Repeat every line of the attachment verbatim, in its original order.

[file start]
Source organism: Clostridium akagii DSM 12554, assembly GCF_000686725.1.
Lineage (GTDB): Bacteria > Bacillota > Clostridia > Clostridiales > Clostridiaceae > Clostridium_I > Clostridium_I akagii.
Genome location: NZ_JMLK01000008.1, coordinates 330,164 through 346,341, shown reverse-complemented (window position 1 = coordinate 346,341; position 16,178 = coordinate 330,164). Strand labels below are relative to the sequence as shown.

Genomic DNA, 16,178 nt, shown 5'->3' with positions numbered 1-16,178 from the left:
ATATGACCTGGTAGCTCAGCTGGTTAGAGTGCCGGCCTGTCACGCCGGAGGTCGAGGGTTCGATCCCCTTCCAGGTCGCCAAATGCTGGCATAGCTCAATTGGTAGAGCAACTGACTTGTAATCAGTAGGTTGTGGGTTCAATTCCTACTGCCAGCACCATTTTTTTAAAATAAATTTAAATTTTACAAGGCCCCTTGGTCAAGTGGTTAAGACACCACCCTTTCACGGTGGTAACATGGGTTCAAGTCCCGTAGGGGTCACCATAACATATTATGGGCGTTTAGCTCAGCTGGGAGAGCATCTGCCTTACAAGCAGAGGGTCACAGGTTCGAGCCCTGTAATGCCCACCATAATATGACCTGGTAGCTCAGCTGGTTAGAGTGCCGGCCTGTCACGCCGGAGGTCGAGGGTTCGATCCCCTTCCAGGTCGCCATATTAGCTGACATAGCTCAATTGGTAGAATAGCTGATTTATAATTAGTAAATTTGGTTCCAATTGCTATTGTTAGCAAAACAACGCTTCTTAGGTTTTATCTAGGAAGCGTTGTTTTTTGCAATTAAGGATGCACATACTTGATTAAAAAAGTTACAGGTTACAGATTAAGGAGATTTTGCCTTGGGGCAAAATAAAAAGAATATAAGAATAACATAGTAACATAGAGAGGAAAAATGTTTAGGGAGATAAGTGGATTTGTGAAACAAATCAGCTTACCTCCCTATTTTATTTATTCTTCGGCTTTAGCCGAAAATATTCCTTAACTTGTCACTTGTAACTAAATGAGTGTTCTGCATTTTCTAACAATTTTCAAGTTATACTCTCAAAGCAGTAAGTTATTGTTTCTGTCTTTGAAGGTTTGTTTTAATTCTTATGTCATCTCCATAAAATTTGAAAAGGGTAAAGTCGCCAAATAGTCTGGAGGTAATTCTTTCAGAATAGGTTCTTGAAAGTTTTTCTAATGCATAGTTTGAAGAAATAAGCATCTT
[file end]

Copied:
Source organism: Clostridium akagii DSM 12554, assembly GCF_000686725.1.
Lineage (GTDB): Bacteria > Bacillota > Clostridia > Clostridiales > Clostridiaceae > Clostridium_I > Clostridium_I akagii.
Genome location: NZ_JMLK01000008.1, coordinates 330,164 through 346,341, shown reverse-complemented (window position 1 = coordinate 346,341; position 16,178 = coordinate 330,164). Strand labels below are relative to the sequence as shown.

Genomic DNA, 16,178 nt, shown 5'->3' with positions numbered 1-16,178 from the left:
ATATGACCTGGTAGCTCAGCTGGTTAGAGTGCCGGCCTGTCACGCCGGAGGTCGAGGGTTCGATCCCCTTCCAGGTCGCCAAATGCTGGCATAGCTCAATTGGTAGAGCAACTGACTTGTAATCAGTAGGTTGTGGGTTCAATTCCTACTGCCAGCACCATTTTTTTAAAATAAATTTAAATTTTACAAGGCCCCTTGGTCAAGTGGTTAAGACACCACCCTTTCACGGTGGTAACATGGGTTCAAGTCCCGTAGGGGTCACCATAACATATTATGGGCGTTTAGCTCAGCTGGGAGAGCATCTGCCTTACAAGCAGAGGGTCACAGGTTCGAGCCCTGTAATGCCCACCATAATATGACCTGGTAGCTCAGCTGGTTAGAGTGCCGGCCTGTCACGCCGGAGGTCGAGGGTTCGATCCCCTTCCAGGTCGCCATATTAGCTGACATAGCTCAATTGGTAGAATAGCTGATTTATAATTAGTAAATTTGGTTCCAATTGCTATTGTTAGCAAAACAACGCTTCTTAGGTTTTATCTAGGAAGCGTTGTTTTTTGCAATTAAGGATGCACATACTTGATTAAAAAAGTTACAGGTTACAGATTAAGGAGATTTTGCCTTGGGGCAAAATAAAAAGAATATAAGAATAACATAGTAACATAGAGAGGAAAAATGTTTAGGGAGATAAGTGGATTTGTGAAACAAATCAGCTTACCTCCCTATTTTATTTATTCTTCGGCTTTAGCCGAAAATATTCCTTAACTTGTCACTTGTAACTAAATGAGTGTTCTGCATTTTCTAACAATTTTCAAGTTATACTCTCAAAGCAGTAAGTTATTGTTTCTGTCTTTGAAGGTTTGTTTTAATTCTTATGTCATCTCCATAAAATTTGAAAAGGGTAAAGTCGCCAAATAGTCTGGAGGTAATTCTTTCAGAATAGGTTCTTGAAAGTTTTTCTAATGCATAGTTTGAAGAAATAAGCATCTT